The Inequality Debate: We must build prosperity for all

Posted on October 2, 2015 in Equality Debates – Opinion/Commentary – We are living in an age of undeniable progress but middle-class incomes are more strained than at any time in the postwar era, writes Liberal candidate Chrystia Freeland.
Oct 02 2015.   By: Chrystia Freeland

Branko Milanovic, one of the world’s leading experts on income inequality, first became interested in the issue in his native Yugoslavia in the 1980s, only to be told it was a “sensitive” subject — meaning one the regime didn’t want its scholars looking into too closely.

He wasn’t surprised. After all, the central ideological promise of socialism was to create a classless society, a pledge that mere facts couldn’t be allowed to challenge. But when Milanovic made his way to Washington, where he worked as an economist for the World Bank, he was astonished to find an unspoken parallel taboo.

“I was once told by the head of a prestigious think tank in Washington, D.C., that the think-tank’s board was very unlikely to fund any work that had income or wealth inequality in its title,” Milanovic explained. “Yes, they would finance anything to do with poverty alleviation, but inequality was an altogether different matter.”

Milanovic is right. In recent decades, as wealth at the very top soared and incomes and jobs in the middle were being hollowed out, to even talk about income inequality was to invite accusations of class war. We had a particular Canadian version of denialism — when Justin Trudeau first identified the stagnating incomes of the middle class as his central concern he was widely derided. Smug in our relative success in weathering the financial crisis, too many of us imagined that rising income inequality might be a problem in the United States or Britain, but not here.

But Trudeau’s focus was and remains exactly right. Over the past three decades, middle-class incomes in Canada have lagged the growth in GDP. Meanwhile, the share of the national income going to the top 1 per cent has surged from 7.5 per cent in 1982 to 10 per cent in 2012. The shift is even starker at the very top, where the share of the national income going to the top 0.1 per cent has doubled from 2.5 per cent to 5 per cent.

This is the central paradox of the 21st-century economy. Thanks to the technology revolution and globalization, we are living in an age of undeniable progress — the world’s information at our fingertips, abundant and inexpensive consumer goods, the sharing economy, the driverless car coming soon.

But at the same time, middle-class incomes are more strained and precarious than at any time in the postwar era. Our biggest challenge today — one we share with the other western industrialized democracies — is how to make the market economy deliver for us all, not just the 1 per cent.

We’ve been here before. The Industrial Revolution was a time of tremendous technological progress and globalization, but also of profound, and sometimes deadly, social upheaval.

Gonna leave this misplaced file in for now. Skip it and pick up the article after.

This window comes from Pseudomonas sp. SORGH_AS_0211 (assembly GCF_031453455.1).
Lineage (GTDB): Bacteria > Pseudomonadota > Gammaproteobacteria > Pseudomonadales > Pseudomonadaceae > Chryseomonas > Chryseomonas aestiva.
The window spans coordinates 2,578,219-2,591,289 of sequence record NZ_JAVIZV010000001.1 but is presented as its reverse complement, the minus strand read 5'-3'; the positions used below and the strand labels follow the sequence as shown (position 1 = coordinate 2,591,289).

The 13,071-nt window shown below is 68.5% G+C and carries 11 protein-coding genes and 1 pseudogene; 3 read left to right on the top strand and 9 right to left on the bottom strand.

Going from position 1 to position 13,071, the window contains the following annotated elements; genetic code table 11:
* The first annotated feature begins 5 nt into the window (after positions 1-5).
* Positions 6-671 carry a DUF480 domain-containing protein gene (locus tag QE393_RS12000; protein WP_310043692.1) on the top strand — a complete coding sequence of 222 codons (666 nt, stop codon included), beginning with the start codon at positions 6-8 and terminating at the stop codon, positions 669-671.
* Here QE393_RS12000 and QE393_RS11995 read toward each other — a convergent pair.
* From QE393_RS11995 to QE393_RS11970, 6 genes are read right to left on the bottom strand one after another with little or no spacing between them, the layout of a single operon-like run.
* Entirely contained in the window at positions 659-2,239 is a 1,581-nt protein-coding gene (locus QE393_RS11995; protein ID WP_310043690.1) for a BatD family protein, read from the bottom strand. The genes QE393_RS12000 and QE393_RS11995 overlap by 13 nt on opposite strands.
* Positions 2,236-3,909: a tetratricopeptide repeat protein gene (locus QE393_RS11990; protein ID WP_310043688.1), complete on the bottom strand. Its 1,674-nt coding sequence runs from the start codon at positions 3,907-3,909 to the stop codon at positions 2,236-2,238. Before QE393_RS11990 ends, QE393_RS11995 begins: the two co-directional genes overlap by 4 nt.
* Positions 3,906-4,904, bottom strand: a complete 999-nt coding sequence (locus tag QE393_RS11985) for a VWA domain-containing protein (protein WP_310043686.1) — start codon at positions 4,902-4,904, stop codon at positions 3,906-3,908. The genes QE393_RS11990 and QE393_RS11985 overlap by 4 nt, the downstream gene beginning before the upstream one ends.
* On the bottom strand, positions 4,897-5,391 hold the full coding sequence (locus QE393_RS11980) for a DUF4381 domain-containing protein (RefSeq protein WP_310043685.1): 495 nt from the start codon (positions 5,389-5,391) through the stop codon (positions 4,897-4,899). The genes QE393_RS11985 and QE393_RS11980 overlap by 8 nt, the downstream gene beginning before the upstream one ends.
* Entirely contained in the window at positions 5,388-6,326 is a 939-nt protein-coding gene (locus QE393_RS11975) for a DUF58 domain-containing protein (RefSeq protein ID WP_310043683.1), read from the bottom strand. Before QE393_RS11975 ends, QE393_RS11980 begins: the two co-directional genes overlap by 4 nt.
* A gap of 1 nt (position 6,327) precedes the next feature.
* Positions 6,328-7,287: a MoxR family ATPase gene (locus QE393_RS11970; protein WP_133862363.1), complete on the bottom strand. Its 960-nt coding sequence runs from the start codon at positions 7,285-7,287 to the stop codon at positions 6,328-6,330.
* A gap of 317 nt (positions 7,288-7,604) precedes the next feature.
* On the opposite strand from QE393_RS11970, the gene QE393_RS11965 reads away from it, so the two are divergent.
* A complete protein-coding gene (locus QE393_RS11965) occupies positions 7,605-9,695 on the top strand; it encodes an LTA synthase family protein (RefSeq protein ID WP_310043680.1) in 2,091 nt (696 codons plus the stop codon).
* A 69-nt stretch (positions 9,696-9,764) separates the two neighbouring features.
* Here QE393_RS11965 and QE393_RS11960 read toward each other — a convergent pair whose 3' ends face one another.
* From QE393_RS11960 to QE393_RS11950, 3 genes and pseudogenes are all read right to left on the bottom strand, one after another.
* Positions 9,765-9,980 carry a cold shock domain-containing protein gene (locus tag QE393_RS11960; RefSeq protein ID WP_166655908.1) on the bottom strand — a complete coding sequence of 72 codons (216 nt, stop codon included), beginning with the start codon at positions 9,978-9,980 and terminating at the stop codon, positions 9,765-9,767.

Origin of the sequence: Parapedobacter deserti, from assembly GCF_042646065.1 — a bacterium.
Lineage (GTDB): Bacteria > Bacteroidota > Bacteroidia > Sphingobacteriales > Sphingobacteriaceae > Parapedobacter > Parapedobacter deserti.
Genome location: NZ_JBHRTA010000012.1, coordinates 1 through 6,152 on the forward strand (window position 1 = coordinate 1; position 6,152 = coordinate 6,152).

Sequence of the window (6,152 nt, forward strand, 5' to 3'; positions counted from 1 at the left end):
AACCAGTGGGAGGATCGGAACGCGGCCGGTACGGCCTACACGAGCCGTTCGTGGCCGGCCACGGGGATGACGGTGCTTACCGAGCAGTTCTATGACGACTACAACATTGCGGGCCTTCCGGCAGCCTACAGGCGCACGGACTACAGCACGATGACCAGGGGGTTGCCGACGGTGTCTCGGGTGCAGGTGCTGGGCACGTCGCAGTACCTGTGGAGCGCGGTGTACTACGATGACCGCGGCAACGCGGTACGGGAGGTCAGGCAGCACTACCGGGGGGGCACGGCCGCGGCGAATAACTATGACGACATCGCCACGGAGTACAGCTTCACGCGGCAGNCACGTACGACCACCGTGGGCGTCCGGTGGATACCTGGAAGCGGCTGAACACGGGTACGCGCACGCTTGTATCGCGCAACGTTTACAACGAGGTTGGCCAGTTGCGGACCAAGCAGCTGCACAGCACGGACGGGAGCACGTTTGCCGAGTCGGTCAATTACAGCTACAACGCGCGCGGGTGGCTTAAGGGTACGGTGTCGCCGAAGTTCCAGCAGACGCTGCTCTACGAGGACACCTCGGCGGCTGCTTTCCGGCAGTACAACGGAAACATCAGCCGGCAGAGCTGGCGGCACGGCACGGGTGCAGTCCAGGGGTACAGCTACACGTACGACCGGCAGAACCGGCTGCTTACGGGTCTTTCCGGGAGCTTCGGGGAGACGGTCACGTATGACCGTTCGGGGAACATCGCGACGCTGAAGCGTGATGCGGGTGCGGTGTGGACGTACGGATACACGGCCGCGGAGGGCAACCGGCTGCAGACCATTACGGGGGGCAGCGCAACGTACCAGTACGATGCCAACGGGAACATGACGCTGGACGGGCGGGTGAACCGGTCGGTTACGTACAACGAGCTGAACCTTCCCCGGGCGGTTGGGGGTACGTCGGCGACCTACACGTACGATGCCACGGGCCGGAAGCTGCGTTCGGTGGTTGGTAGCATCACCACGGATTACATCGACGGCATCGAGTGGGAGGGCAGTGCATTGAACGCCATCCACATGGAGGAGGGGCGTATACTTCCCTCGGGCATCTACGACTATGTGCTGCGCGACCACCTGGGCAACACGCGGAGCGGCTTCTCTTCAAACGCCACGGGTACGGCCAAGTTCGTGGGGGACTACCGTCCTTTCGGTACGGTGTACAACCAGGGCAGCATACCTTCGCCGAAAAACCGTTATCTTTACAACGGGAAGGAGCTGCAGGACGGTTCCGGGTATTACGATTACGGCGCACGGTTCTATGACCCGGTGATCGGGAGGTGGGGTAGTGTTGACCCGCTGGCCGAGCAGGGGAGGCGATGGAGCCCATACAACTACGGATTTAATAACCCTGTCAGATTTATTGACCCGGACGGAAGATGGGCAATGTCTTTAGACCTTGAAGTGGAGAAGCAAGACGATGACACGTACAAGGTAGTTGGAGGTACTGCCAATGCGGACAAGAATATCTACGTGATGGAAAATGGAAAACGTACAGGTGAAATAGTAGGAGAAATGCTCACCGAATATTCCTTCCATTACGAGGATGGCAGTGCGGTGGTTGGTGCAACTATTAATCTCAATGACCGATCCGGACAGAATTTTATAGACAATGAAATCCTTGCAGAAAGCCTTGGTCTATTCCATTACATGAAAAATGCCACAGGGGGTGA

The good news is that eventually — albeit after the Great Depression, two world wars, and Communist revolutions in Russia and China — we figured it out. We in the developed world are all healthier, richer, freer and even, with a few notable exceptions, taller than our early 19th-century ancestors.

There were two keys to our success then — and they will be the keys to our success now. The first is a fundamentally positive attitude to technological progress, even as we are realistic about its side-effects. Silicon Valley has hugely increased income inequality in the Bay Area. But the only thing worse than having a Silicon Valley in your city or your country is not having one — which is why I was so happy to read Omar El Akkad’s recent calculation that Canadian technology companies have a market capitalization equivalent to that of our mining sector.

The second is to understand the essential role of government in harnessing technological change so that it serves us all. The modern social welfare state was invented in response to the Industrial Revolution; that is how we turned those dark satanic mills into postwar middle class abundance. Today, another period of dramatic economic change, we need government to lean against rising income inequality and to invest in jobs and growth.

We aren’t doing that very well now. “Canada’s tax system is not as progressive as many might think and the transfer system is not as significant as in many other countries,” TD Bank, not known as a radical left-wing institution, argued last November in a report on income inequality.

We are living in an age of winner-take-all economic forces. But ultimately our communities will thrive and our overall economy will grow only if we can harness them and create inclusive prosperity.

Chrystia Freeland is the Liberal candidate in University-Rosedale riding and the party’s trade critic. She is the author of Plutocrats: The Rise of the New Global Super-Rich and the Fall of Everyone Else (2012).

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